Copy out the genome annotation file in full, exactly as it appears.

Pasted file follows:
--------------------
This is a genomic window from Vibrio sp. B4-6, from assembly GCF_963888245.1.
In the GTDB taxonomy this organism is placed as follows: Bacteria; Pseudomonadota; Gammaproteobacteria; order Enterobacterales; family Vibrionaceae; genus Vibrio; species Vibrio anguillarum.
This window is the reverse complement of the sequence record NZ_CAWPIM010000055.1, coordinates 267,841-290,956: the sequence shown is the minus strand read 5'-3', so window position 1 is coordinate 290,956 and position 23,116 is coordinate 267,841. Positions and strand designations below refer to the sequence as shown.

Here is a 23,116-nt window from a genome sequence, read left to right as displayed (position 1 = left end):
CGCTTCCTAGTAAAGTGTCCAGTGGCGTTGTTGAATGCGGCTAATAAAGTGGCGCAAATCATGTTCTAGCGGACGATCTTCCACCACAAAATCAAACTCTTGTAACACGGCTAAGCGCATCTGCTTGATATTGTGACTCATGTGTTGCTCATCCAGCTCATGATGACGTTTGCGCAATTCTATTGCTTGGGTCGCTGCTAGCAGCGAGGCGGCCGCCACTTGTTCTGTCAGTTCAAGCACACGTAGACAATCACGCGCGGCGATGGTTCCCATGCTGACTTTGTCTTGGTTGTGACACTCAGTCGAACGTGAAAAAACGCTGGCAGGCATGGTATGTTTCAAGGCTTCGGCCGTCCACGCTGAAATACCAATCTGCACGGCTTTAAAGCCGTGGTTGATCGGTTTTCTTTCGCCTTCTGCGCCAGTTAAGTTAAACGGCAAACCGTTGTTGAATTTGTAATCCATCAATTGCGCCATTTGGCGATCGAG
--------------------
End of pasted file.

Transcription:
This is a genomic window from Vibrio sp. B4-6, from assembly GCF_963888245.1.
In the GTDB taxonomy this organism is placed as follows: Bacteria; Pseudomonadota; Gammaproteobacteria; order Enterobacterales; family Vibrionaceae; genus Vibrio; species Vibrio anguillarum.
This window is the reverse complement of the sequence record NZ_CAWPIM010000055.1, coordinates 267,841-290,956: the sequence shown is the minus strand read 5'-3', so window position 1 is coordinate 290,956 and position 23,116 is coordinate 267,841. Positions and strand designations below refer to the sequence as shown.

Here is a 23,116-nt window from a genome sequence, read left to right as displayed (position 1 = left end):
CGCTTCCTAGTAAAGTGTCCAGTGGCGTTGTTGAATGCGGCTAATAAAGTGGCGCAAATCATGTTCTAGCGGACGATCTTCCACCACAAAATCAAACTCTTGTAACACGGCTAAGCGCATCTGCTTGATATTGTGACTCATGTGTTGCTCATCCAGCTCATGATGACGTTTGCGCAATTCTATTGCTTGGGTCGCTGCTAGCAGCGAGGCGGCCGCCACTTGTTCTGTCAGTTCAAGCACACGTAGACAATCACGCGCGGCGATGGTTCCCATGCTGACTTTGTCTTGGTTGTGACACTCAGTCGAACGTGAAAAAACGCTGGCAGGCATGGTATGTTTCAAGGCTTCGGCCGTCCACGCTGAAATACCAATCTGCACGGCTTTAAAGCCGTGGTTGATCGGTTTTCTTTCGCCTTCTGCGCCAGTTAAGTTAAACGGCAAACCGTTGTTGAATTTGTAATCCATCAATTGCGCCATTTGGCGATCGAG